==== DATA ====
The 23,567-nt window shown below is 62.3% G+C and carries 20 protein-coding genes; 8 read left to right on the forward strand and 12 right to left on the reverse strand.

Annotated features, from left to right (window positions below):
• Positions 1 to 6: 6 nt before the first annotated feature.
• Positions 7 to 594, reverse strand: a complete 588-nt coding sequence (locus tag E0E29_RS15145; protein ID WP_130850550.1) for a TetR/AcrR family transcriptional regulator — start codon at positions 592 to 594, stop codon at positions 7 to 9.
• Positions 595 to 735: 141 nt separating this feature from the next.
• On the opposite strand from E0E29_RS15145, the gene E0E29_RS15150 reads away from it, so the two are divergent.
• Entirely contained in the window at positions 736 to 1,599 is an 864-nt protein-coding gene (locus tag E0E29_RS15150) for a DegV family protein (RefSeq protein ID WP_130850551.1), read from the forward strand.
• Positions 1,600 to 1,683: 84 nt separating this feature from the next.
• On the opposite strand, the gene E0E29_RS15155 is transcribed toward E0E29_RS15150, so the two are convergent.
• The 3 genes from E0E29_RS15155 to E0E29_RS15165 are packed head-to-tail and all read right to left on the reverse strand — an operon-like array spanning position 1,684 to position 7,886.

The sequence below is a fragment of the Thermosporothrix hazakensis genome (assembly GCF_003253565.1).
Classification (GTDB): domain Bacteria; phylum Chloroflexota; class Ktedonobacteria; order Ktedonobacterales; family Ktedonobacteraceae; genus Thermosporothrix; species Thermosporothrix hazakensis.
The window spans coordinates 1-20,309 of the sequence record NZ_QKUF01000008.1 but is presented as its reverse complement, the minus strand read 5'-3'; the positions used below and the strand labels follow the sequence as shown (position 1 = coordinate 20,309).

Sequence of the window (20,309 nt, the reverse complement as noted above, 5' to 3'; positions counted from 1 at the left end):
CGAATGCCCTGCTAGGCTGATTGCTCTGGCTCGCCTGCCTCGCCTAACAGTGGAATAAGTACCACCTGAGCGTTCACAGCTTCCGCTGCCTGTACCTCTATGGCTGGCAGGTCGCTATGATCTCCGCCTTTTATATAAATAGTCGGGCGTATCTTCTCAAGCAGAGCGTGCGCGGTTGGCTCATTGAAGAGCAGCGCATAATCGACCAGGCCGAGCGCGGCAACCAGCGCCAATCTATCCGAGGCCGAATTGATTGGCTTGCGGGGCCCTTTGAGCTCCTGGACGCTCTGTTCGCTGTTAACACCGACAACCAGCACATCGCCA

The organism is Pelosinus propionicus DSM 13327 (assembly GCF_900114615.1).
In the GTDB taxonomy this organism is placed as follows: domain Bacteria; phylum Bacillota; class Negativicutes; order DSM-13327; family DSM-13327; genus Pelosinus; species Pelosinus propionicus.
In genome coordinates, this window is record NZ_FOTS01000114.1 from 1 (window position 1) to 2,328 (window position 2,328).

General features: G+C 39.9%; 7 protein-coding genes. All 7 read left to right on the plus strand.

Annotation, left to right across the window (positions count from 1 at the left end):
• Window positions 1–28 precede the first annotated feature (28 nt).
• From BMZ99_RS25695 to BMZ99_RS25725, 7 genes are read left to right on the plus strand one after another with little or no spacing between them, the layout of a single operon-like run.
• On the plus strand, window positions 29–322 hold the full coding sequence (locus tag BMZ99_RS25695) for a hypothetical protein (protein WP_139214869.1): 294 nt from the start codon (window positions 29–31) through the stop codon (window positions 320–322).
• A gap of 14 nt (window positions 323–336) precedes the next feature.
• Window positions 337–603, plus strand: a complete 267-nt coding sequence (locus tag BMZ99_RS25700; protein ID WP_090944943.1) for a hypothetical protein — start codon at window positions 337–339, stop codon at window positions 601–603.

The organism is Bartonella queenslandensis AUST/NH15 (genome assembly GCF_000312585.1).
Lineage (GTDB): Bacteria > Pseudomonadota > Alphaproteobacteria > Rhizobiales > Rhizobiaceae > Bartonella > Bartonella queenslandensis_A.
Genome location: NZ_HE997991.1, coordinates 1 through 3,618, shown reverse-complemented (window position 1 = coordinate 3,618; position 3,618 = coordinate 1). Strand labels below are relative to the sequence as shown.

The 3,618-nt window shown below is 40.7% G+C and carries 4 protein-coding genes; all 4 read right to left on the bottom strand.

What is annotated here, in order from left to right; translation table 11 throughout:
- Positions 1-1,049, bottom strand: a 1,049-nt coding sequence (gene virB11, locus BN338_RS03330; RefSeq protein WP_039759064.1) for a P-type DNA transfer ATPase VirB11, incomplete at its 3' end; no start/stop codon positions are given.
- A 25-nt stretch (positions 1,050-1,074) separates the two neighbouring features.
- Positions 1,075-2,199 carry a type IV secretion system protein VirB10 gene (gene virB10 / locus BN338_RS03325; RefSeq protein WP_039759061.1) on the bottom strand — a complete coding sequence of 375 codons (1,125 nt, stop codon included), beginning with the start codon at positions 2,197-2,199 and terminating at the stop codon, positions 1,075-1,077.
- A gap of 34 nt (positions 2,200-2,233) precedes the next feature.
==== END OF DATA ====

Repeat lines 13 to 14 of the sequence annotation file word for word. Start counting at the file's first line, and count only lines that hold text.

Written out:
The window spans coordinates 1-20,309 of the sequence record NZ_QKUF01000008.1 but is presented as its reverse complement, the minus strand read 5'-3'; the positions used below and the strand labels follow the sequence as shown (position 1 = coordinate 20,309).

Sequence of the window (20,309 nt, the reverse complement as noted above, 5' to 3'; positions counted from 1 at the left end):